Thursday, May 30, 2013

Guy and Rachel Living in the Sagebrush Sea

Today we bring you from the Sagebrush Sea. Rachel and her family care for a herd of cows out in Southwestern Idaho.

You can find me at The Sagebrush Sea and Facebook.

I was raised on the Quarter Circle U Ranch on the Tongue River in South Eastern Montana, where my father’s family has been raising commercial cattle since the 1880s. My brother and I, split our time between Montana and Northeastern Wyoming, where our mother ran a herd of Registered Red Angus with her family.

When I reached high school I was fed up with cold weather and uncooperative animals, so I turned my attention to academics and polo ponies. When I left home to attend college, I thought I was escaping ranching for good. I graduated four years later; I couldn’t get back to the ranch quickly enough.

A few months later, I met my husband Guy, who was starting colts and cowboying in Wyoming. We’ve spent the last eleven years working for ranches in Wyoming, Montana, and Idaho. Additionally, my brothers’ and I have a herd of our own cattle.

Currently, we are employed in Southwestern Idaho. My husband is the lead-off cowboy on the JS and TM ranches, owned by Simplot Land and Livestock. He is responsible for a cowboy crew of three, 1,800 head of mother cows, and a broodmare band. Our cattle travel nearly 60-miles from the winter range to the summer range and back again. So Guy spends most of the year at various cow camps along the way, while the kids and I visit over school breaks.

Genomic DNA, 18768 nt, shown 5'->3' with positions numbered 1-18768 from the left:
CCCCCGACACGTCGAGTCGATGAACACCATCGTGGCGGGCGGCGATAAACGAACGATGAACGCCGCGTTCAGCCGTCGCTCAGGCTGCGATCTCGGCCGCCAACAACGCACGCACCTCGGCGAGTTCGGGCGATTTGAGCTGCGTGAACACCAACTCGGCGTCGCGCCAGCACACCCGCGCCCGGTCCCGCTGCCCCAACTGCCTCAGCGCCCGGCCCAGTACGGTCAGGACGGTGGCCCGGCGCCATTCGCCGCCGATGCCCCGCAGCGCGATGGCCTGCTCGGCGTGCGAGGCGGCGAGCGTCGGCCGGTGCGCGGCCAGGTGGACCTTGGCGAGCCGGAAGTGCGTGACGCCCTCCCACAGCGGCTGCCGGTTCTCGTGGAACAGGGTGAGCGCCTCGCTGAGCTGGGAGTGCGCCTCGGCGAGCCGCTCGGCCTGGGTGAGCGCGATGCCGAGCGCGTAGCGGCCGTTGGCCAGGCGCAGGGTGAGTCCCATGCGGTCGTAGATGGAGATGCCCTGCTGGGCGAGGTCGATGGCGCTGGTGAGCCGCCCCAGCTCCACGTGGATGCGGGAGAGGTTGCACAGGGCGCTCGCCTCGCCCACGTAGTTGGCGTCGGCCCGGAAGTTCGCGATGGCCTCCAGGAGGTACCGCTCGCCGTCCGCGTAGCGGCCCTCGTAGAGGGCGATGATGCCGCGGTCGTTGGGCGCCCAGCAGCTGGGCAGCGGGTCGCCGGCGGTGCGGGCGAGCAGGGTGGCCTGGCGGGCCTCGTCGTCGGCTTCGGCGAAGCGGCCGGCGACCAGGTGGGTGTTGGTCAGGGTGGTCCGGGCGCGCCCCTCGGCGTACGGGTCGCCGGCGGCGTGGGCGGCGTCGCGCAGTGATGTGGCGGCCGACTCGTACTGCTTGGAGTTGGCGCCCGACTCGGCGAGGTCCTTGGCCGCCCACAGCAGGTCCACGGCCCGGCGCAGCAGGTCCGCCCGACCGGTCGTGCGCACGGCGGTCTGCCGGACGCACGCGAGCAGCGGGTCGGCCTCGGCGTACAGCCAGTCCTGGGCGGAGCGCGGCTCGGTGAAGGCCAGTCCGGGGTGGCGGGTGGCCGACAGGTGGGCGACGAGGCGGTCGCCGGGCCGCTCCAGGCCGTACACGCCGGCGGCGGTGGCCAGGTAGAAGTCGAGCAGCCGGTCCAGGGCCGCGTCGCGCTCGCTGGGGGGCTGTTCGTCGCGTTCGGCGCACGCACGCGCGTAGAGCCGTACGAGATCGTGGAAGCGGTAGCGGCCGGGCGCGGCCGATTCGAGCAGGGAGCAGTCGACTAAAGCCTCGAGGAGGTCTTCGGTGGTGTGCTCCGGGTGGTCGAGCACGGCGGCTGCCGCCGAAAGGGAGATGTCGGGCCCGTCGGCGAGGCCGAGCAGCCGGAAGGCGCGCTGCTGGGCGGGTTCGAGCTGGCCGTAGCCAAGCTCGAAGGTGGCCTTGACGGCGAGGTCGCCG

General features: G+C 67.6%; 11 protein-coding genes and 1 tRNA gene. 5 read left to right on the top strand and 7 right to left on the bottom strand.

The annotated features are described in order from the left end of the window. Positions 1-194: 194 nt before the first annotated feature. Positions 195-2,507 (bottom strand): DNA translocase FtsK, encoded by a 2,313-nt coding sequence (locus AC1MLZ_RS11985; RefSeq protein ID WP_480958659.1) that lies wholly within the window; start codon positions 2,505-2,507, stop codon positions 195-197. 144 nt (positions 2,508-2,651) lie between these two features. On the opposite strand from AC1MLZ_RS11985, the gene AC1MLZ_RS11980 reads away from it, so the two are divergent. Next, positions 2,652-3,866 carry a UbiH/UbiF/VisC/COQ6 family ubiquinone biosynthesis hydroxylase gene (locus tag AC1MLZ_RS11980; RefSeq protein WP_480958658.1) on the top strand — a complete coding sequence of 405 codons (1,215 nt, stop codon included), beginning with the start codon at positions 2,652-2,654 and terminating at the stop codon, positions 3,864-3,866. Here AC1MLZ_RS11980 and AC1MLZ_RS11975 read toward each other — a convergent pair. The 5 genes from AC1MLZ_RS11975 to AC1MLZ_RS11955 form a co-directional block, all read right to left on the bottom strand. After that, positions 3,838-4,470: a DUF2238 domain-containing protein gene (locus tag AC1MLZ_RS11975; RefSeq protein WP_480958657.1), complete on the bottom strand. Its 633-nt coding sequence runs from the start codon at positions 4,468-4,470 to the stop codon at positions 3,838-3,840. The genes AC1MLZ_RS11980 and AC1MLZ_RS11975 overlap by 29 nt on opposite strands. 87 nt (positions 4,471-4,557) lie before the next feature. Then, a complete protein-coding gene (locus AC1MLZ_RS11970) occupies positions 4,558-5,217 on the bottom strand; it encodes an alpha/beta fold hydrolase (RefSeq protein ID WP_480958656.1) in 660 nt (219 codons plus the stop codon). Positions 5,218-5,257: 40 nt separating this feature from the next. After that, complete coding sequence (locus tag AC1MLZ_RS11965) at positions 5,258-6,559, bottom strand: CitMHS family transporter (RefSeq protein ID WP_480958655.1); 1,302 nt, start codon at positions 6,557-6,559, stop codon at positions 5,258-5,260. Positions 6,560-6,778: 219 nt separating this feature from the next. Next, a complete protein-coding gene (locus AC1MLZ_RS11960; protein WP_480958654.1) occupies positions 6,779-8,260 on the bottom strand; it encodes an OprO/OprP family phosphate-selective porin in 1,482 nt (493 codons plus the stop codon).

A commercial cow-calf operation is unique, because your responsibilities change from season-to-season. In the spring, we are calving heifers, feeding, and fencing, until the grass catches up with us. As the grass greens and the weather warms in the Summer, we finish up branding calves, watch our water closely, and ride often to prevent the cattle from damaging sensitive, riparian areas. As fall rolls in, the cattle reverse course and we begin weaning and shipping the calves. This is my favorite time of year. Not only is there a lot of horseback work to be done, I swear you can see those momma cows kick up their heels and celebrate as their calves are loaded on the truck. Winter is typically a slow time of year, with fewer responsibilities. If the weather isn't bad, we feed some hay and keep the water free of ice. Then the cycle begins again.

I am pleased that my children are a part of this lifestyle. I enjoy the interaction with animals; achieving a moment of perfect feel with your horse or witnessing the arrival of a new life into the world during calving. We ranchers measure time by the change of seasons and make a habit of watching the sky. Whether my kids continue to ranch is not important to me, but I want them to develop an appreciation for the lifestyle and its’ unique connection to the natural world.

Thank you Rachel for the feature!!! You can follow this cowboy family at The Sagebrush Sea and on Facebook!

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